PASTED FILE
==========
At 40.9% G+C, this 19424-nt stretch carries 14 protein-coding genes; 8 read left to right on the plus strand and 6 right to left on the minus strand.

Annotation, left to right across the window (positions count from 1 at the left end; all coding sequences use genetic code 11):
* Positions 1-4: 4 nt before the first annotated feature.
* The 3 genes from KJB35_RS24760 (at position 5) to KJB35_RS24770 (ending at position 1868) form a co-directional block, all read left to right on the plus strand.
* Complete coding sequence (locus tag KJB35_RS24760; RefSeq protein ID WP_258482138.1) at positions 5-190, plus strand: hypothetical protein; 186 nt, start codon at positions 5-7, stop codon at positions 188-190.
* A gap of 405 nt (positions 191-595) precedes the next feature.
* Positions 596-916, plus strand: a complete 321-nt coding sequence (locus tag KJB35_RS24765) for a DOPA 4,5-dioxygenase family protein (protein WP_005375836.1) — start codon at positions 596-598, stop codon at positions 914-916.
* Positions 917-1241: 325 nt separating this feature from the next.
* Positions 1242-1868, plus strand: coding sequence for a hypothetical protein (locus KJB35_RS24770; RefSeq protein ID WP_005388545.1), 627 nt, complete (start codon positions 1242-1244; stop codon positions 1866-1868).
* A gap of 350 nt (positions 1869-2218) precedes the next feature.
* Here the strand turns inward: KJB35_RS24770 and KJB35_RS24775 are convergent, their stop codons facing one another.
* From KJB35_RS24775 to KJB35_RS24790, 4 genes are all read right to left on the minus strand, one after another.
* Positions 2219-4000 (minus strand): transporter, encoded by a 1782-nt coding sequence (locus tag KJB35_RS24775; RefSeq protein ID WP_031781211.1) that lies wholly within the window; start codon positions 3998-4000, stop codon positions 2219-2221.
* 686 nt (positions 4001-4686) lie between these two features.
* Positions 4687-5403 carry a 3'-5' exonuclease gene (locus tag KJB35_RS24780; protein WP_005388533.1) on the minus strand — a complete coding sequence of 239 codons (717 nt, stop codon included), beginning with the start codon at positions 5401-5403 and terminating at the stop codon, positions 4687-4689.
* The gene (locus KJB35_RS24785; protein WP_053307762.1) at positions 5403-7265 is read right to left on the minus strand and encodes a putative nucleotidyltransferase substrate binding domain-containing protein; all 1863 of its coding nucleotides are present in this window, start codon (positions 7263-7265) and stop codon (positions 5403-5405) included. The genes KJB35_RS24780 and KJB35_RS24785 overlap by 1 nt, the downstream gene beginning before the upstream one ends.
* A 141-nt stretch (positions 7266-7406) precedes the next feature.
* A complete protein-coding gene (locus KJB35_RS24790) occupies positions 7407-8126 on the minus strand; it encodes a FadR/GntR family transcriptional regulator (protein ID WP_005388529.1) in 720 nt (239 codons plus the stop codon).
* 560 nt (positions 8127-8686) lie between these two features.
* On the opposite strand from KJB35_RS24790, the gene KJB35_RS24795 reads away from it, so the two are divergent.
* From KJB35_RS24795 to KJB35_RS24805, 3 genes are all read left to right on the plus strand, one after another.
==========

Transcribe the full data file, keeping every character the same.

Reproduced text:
At 40.9% G+C, this 19424-nt stretch carries 14 protein-coding genes; 8 read left to right on the plus strand and 6 right to left on the minus strand.

Annotation, left to right across the window (positions count from 1 at the left end; all coding sequences use genetic code 11):
* Positions 1-4: 4 nt before the first annotated feature.
* The 3 genes from KJB35_RS24760 (at position 5) to KJB35_RS24770 (ending at position 1868) form a co-directional block, all read left to right on the plus strand.
* Complete coding sequence (locus tag KJB35_RS24760; RefSeq protein ID WP_258482138.1) at positions 5-190, plus strand: hypothetical protein; 186 nt, start codon at positions 5-7, stop codon at positions 188-190.
* A gap of 405 nt (positions 191-595) precedes the next feature.
* Positions 596-916, plus strand: a complete 321-nt coding sequence (locus tag KJB35_RS24765) for a DOPA 4,5-dioxygenase family protein (protein WP_005375836.1) — start codon at positions 596-598, stop codon at positions 914-916.
* Positions 917-1241: 325 nt separating this feature from the next.
* Positions 1242-1868, plus strand: coding sequence for a hypothetical protein (locus KJB35_RS24770; RefSeq protein ID WP_005388545.1), 627 nt, complete (start codon positions 1242-1244; stop codon positions 1866-1868).
* A gap of 350 nt (positions 1869-2218) precedes the next feature.
* Here the strand turns inward: KJB35_RS24770 and KJB35_RS24775 are convergent, their stop codons facing one another.
* From KJB35_RS24775 to KJB35_RS24790, 4 genes are all read right to left on the minus strand, one after another.
* Positions 2219-4000 (minus strand): transporter, encoded by a 1782-nt coding sequence (locus tag KJB35_RS24775; RefSeq protein ID WP_031781211.1) that lies wholly within the window; start codon positions 3998-4000, stop codon positions 2219-2221.
* 686 nt (positions 4001-4686) lie between these two features.
* Positions 4687-5403 carry a 3'-5' exonuclease gene (locus tag KJB35_RS24780; protein WP_005388533.1) on the minus strand — a complete coding sequence of 239 codons (717 nt, stop codon included), beginning with the start codon at positions 5401-5403 and terminating at the stop codon, positions 4687-4689.
* The gene (locus KJB35_RS24785; protein WP_053307762.1) at positions 5403-7265 is read right to left on the minus strand and encodes a putative nucleotidyltransferase substrate binding domain-containing protein; all 1863 of its coding nucleotides are present in this window, start codon (positions 7263-7265) and stop codon (positions 5403-5405) included. The genes KJB35_RS24780 and KJB35_RS24785 overlap by 1 nt, the downstream gene beginning before the upstream one ends.
* A 141-nt stretch (positions 7266-7406) precedes the next feature.
* A complete protein-coding gene (locus KJB35_RS24790) occupies positions 7407-8126 on the minus strand; it encodes a FadR/GntR family transcriptional regulator (protein ID WP_005388529.1) in 720 nt (239 codons plus the stop codon).
* 560 nt (positions 8127-8686) lie between these two features.
* On the opposite strand from KJB35_RS24790, the gene KJB35_RS24795 reads away from it, so the two are divergent.
* From KJB35_RS24795 to KJB35_RS24805, 3 genes are all read left to right on the plus strand, one after another.